Research has revealed that charging an electric car at motorway services can cost 8p a mile more than filling up with petrol or diesel. The Daily Mirror said testers plugged two EVs into rapid and ultra-rapid public chargers to establish how much it costs per mile.
The figures, based on costly pay-as-you-go tariffs, will raise eyebrows among users who believe EVs are economical as well as eco-friendly. Which? looked at running costs of a family Hyundai Kona and a more powerful Mercedes-Benz EQC.
With a 55p per kwh ultra rapid charger, the EQC cost 24p per mile. It was 16.2p for the petrol equivalent and 19.5p for diesel. The Kona cost 14.8p per mile using an ultra-rapid charger, compared to 13.6p for the petrol.
EVs are expensive to buy compared to traditional models. Home chargers are typically £700 to £1,500, but are then cheaper to run, if slower. Which? found the EQC cost as low as 3.3p per mile and the Hyundai Kona just 2p when charged off-peak overnight at home.
The Government wants to stop sales of new fossil fuel powered cars by 2030. But Steve Gooding, director of the RAC Foundation, said: “People who opted for electric cars on the promise of cheap per-mile motoring might well be shocked by these findings .
“Drivers who charge cars where they live are still likely to be well in-pocket, but not everyone has that option. Only two-thirds of homes have off-street parking, meaning drivers reliant on public charge points need to shop around.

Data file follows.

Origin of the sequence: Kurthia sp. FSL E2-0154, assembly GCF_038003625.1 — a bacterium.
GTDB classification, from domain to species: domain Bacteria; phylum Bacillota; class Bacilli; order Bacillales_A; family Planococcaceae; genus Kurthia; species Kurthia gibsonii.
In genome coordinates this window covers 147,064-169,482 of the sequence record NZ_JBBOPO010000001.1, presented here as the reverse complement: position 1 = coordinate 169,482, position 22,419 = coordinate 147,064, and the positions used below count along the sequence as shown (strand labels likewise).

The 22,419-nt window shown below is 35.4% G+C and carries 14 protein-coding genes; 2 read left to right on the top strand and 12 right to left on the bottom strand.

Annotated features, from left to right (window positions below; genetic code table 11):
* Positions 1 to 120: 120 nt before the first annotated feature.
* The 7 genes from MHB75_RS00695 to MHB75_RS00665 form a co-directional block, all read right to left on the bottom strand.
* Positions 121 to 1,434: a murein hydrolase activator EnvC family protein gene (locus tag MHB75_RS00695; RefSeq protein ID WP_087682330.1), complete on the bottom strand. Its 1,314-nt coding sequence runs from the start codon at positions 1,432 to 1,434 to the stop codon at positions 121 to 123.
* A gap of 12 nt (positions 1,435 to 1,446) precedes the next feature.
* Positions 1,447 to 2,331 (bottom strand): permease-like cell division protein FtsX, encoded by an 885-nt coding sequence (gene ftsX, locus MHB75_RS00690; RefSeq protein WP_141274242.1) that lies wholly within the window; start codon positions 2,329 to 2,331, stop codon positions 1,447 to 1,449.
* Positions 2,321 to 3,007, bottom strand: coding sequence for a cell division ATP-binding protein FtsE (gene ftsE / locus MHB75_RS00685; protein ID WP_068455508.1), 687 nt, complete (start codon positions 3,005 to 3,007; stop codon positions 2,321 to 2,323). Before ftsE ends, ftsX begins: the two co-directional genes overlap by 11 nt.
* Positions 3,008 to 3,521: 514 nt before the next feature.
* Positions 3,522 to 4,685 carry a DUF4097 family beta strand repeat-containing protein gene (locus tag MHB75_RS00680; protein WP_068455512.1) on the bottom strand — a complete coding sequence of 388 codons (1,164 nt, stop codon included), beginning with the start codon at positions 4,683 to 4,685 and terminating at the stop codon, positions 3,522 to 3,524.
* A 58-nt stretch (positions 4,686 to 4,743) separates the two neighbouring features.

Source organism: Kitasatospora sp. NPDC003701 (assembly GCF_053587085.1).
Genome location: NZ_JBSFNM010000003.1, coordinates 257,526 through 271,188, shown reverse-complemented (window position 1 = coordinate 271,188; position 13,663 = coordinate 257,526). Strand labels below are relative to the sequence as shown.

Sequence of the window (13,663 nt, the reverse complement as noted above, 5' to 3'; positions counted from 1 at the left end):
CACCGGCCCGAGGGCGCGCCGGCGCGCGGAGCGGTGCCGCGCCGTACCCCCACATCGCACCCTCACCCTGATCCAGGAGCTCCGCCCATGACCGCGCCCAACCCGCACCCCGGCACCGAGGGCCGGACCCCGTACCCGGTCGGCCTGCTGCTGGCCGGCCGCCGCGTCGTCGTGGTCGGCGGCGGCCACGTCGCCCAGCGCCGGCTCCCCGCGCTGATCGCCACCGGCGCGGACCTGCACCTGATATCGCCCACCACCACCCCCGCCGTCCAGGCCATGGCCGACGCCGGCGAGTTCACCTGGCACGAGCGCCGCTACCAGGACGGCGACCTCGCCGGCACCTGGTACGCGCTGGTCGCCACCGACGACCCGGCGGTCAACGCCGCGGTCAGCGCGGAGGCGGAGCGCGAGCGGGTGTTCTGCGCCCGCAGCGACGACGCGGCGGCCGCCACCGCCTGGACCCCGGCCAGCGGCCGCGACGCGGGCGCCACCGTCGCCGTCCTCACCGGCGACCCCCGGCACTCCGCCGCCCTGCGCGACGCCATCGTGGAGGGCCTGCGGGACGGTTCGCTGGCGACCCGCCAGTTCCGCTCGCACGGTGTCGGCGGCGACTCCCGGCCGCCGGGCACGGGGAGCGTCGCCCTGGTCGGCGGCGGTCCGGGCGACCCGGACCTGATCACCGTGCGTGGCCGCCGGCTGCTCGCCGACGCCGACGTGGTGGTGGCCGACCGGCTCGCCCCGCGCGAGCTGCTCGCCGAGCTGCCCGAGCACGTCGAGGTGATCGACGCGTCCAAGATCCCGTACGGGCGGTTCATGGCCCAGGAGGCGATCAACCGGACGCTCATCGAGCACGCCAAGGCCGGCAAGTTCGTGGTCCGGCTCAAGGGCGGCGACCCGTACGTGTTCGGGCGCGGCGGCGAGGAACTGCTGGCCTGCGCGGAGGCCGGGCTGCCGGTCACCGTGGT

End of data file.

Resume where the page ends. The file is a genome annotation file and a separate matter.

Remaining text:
“Throw in the rising cost of energy, and the Government’s desire to recoup the money lost from declining fuel duty revenue, and considering battery-powered drivers might need to look at their sums.”
Many EVs do fewer than 200 miles, so motorway journeys can require a re-charge on machines, taking 15 to 40 minutes. Researchers looked at those charging 50p per kilowatt-hour or more, which is not uncommon.
There are more than 32,000 charge points in the UK, of which 6,000 are rapid or ultra-rapid. The average cost of rapid charging has risen from 35p per kWh in December to 44p, while slower charging rates are up from 24p to 35p. That is due to the soaring cost of generating electricity.
Natalie Hitchins, Which? head of home products and services, said: “EVs are fantastic, but some chargers are so expensive that they cost more to use than filling the equivalent-sized car with petrol or diesel.”
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